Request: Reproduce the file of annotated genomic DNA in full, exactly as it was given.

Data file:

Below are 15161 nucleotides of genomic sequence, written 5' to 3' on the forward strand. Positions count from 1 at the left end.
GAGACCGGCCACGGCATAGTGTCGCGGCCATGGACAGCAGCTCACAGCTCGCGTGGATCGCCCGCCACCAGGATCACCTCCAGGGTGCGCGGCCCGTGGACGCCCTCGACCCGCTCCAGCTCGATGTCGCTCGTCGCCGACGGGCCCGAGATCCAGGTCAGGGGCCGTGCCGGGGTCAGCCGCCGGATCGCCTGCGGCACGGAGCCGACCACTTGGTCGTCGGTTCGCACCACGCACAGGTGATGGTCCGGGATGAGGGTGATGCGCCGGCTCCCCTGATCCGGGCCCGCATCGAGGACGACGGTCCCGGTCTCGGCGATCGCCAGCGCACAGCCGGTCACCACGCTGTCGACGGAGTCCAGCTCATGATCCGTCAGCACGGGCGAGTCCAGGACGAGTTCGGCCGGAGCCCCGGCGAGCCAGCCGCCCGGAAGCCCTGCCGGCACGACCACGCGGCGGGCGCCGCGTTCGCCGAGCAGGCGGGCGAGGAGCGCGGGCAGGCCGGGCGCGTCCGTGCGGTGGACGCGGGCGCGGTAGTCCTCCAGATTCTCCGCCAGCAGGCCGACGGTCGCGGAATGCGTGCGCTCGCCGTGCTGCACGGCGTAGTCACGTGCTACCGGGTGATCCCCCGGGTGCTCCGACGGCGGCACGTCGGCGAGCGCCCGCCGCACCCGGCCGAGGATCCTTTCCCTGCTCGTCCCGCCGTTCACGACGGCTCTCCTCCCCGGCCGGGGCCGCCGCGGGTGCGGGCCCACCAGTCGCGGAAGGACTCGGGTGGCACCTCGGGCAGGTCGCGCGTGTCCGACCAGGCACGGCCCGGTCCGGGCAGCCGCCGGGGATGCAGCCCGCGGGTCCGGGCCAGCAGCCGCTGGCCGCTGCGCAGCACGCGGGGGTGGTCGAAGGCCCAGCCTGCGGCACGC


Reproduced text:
Below are 15161 nucleotides of genomic sequence, written 5' to 3' on the forward strand. Positions count from 1 at the left end.
GAGACCGGCCACGGCATAGTGTCGCGGCCATGGACAGCAGCTCACAGCTCGCGTGGATCGCCCGCCACCAGGATCACCTCCAGGGTGCGCGGCCCGTGGACGCCCTCGACCCGCTCCAGCTCGATGTCGCTCGTCGCCGACGGGCCCGAGATCCAGGTCAGGGGCCGTGCCGGGGTCAGCCGCCGGATCGCCTGCGGCACGGAGCCGACCACTTGGTCGTCGGTTCGCACCACGCACAGGTGATGGTCCGGGATGAGGGTGATGCGCCGGCTCCCCTGATCCGGGCCCGCATCGAGGACGACGGTCCCGGTCTCGGCGATCGCCAGCGCACAGCCGGTCACCACGCTGTCGACGGAGTCCAGCTCATGATCCGTCAGCACGGGCGAGTCCAGGACGAGTTCGGCCGGAGCCCCGGCGAGCCAGCCGCCCGGAAGCCCTGCCGGCACGACCACGCGGCGGGCGCCGCGTTCGCCGAGCAGGCGGGCGAGGAGCGCGGGCAGGCCGGGCGCGTCCGTGCGGTGGACGCGGGCGCGGTAGTCCTCCAGATTCTCCGCCAGCAGGCCGACGGTCGCGGAATGCGTGCGCTCGCCGTGCTGCACGGCGTAGTCACGTGCTACCGGGTGATCCCCCGGGTGCTCCGACGGCGGCACGTCGGCGAGCGCCCGCCGCACCCGGCCGAGGATCCTTTCCCTGCTCGTCCCGCCGTTCACGACGGCTCTCCTCCCCGGCCGGGGCCGCCGCGGGTGCGGGCCCACCAGTCGCGGAAGGACTCGGGTGGCACCTCGGGCAGGTCGCGCGTGTCCGACCAGGCACGGCCCGGTCCGGGCAGCCGCCGGGGATGCAGCCCGCGGGTCCGGGCCAGCAGCCGCTGGCCGCTGCGCAGCACGCGGGGGTGGTCGAAGGCCCAGCCTGCGGCACGC